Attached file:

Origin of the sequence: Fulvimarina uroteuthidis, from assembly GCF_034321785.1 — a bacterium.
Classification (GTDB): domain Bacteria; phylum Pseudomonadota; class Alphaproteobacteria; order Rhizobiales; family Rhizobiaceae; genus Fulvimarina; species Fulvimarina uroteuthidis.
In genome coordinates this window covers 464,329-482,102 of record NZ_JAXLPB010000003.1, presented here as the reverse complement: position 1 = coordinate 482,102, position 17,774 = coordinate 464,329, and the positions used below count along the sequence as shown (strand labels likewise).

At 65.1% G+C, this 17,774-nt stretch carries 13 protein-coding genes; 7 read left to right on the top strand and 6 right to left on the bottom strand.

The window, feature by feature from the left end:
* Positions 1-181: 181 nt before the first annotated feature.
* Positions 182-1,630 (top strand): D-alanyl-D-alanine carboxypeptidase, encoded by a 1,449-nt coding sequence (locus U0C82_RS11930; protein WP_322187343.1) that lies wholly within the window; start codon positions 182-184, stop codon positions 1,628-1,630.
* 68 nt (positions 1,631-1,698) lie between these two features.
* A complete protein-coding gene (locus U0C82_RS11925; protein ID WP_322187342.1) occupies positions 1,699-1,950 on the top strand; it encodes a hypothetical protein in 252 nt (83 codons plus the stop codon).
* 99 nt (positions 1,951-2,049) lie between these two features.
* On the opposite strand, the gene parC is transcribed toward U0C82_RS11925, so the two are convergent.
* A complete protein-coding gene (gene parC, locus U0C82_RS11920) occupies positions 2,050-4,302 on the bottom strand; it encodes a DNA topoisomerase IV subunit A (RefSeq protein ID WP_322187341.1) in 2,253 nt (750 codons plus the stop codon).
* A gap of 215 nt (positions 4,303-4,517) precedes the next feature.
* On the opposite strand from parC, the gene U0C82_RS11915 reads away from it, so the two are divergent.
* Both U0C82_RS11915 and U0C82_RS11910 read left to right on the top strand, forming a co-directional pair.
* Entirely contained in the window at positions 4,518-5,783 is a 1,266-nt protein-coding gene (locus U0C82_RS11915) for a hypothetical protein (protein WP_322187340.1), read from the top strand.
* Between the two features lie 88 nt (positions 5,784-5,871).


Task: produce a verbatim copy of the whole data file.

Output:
Origin of the sequence: Fulvimarina uroteuthidis, from assembly GCF_034321785.1 — a bacterium.
Classification (GTDB): domain Bacteria; phylum Pseudomonadota; class Alphaproteobacteria; order Rhizobiales; family Rhizobiaceae; genus Fulvimarina; species Fulvimarina uroteuthidis.
In genome coordinates this window covers 464,329-482,102 of record NZ_JAXLPB010000003.1, presented here as the reverse complement: position 1 = coordinate 482,102, position 17,774 = coordinate 464,329, and the positions used below count along the sequence as shown (strand labels likewise).

At 65.1% G+C, this 17,774-nt stretch carries 13 protein-coding genes; 7 read left to right on the top strand and 6 right to left on the bottom strand.

The window, feature by feature from the left end:
* Positions 1-181: 181 nt before the first annotated feature.
* Positions 182-1,630 (top strand): D-alanyl-D-alanine carboxypeptidase, encoded by a 1,449-nt coding sequence (locus U0C82_RS11930; protein WP_322187343.1) that lies wholly within the window; start codon positions 182-184, stop codon positions 1,628-1,630.
* 68 nt (positions 1,631-1,698) lie between these two features.
* A complete protein-coding gene (locus U0C82_RS11925; protein ID WP_322187342.1) occupies positions 1,699-1,950 on the top strand; it encodes a hypothetical protein in 252 nt (83 codons plus the stop codon).
* 99 nt (positions 1,951-2,049) lie between these two features.
* On the opposite strand, the gene parC is transcribed toward U0C82_RS11925, so the two are convergent.
* A complete protein-coding gene (gene parC, locus U0C82_RS11920) occupies positions 2,050-4,302 on the bottom strand; it encodes a DNA topoisomerase IV subunit A (RefSeq protein ID WP_322187341.1) in 2,253 nt (750 codons plus the stop codon).
* A gap of 215 nt (positions 4,303-4,517) precedes the next feature.
* On the opposite strand from parC, the gene U0C82_RS11915 reads away from it, so the two are divergent.
* Both U0C82_RS11915 and U0C82_RS11910 read left to right on the top strand, forming a co-directional pair.
* Entirely contained in the window at positions 4,518-5,783 is a 1,266-nt protein-coding gene (locus U0C82_RS11915) for a hypothetical protein (protein WP_322187340.1), read from the top strand.
* Between the two features lie 88 nt (positions 5,784-5,871).